Electronics and Sleep

We fall asleep to the soothing sounds of late night television shows. We watch one, or two, or 6 episodes of our new favorite Netflix show before bed. We can’t sleep so we bask in the white glow of our phones as we scroll through Facebook, Instagram, or Twitter. Screens and electronic devices are an integral part of our daily lives. So much so that many of us habitually use electronic devices before bed.

We consider using electronic devices before bed part of a normal routine, and think nothing of cuddling up next to our phones as we fall asleep. However, research suggests that electronics can harm the quality of our sleep, decrease the amount of sleep we get, and lead to other health problems.

A National Sleep Foundation study found that almost 95% of people surveyed use electronic devices within one hour of going to bed. People under 30 were most likely to use electronic devices before bed, especially those between the ages of 13 and 18.

Why is it bad to use electronic devices before bed?

Light is the biggest culprit. The light emitted from electronic devices can affect the brains production of melatonin, making it difficult to fall asleep. Ringtones and vibrations from phones, and noises from other electronics throughout the night can also disrupt sleep. When you combine these factors, getting a good night’s sleep becomes a real challenge.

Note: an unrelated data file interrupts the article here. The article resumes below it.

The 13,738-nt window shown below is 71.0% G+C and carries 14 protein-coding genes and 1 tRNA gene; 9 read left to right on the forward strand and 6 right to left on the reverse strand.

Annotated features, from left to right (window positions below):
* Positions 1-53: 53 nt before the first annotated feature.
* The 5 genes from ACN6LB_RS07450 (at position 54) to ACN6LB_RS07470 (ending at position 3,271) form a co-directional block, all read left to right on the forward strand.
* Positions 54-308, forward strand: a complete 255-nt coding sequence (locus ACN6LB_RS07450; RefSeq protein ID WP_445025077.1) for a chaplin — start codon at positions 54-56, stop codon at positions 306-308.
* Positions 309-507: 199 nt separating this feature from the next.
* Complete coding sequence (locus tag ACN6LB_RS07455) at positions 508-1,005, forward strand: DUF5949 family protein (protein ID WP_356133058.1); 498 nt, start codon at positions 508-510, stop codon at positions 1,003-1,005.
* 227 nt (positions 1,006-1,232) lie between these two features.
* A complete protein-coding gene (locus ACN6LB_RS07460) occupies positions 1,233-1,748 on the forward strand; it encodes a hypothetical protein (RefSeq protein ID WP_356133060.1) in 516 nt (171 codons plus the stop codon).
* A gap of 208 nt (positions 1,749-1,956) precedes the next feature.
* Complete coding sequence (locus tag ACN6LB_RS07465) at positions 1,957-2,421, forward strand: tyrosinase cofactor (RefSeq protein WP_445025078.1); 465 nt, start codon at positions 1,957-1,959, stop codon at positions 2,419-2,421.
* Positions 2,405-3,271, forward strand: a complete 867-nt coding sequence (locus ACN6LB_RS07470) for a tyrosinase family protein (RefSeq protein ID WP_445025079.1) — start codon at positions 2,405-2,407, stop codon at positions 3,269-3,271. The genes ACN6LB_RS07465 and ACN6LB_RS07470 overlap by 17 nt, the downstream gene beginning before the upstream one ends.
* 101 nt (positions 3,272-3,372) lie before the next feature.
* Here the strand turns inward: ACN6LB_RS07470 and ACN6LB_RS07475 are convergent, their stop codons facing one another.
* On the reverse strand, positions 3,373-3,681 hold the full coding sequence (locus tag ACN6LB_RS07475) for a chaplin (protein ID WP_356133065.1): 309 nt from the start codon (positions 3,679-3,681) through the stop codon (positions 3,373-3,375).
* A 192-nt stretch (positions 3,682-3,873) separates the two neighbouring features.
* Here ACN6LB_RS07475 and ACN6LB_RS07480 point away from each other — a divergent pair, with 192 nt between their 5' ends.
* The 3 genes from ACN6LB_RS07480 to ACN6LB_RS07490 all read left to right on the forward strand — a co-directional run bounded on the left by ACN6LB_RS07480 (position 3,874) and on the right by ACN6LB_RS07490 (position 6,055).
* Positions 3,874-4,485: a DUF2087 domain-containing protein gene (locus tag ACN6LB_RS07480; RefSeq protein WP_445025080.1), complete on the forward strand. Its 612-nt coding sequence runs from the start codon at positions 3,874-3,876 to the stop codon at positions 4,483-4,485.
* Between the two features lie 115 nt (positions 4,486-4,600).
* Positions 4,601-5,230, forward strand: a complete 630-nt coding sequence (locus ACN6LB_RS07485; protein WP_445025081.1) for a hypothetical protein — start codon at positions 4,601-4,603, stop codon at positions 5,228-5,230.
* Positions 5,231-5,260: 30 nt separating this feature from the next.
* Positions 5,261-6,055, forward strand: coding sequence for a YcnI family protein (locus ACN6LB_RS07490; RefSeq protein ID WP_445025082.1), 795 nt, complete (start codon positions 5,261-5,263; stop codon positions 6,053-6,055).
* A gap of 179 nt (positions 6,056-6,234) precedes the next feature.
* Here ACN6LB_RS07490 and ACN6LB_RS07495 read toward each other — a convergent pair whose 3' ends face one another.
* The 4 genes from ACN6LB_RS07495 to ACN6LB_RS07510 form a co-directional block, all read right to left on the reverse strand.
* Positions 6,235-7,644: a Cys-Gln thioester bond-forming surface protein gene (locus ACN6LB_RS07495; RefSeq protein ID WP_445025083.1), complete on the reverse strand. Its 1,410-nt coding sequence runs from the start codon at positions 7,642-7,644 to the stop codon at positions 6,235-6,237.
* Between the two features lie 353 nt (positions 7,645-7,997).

How can you improve the quality of your sleep?

We know that sleep is incredibly important to our health. That’s why you should make efforts to get ample sleep, and good quality sleep at that. Adults need an average of 7-9 hours of sleep each night.

Screens and electronic devices are such a big part of our daily lives. Many of us stare at screens while we work, while we do homework, while we decompress after a long day, and even while we socialize. It can be difficult to deprive ourselves of electronics without making a conscious effort to do so.

So make a point to put away the electronics before bed. Avoid using electronic devices 2 hours before you plan on going to bed to increase your sleep quality. There are other ways to improve your quality of sleep, as well.

  • Exercise and stay physically active during the day.
  • Avoid caffeinated drinks in the afternoon or before bed.
  • Stick to a regular sleep schedule (avoid late nights and sleeping in).
  • Make sure your bedroom is comfortable.
  • Avoid excessive napping during the day.
  • Look for ways to manage stress.

Of course, your sleep troubles might not be a result of late night television or Facebook feeds. If you’re concerned about sleeping problems, or suspect you have a sleeping disorder, contact a medical professional.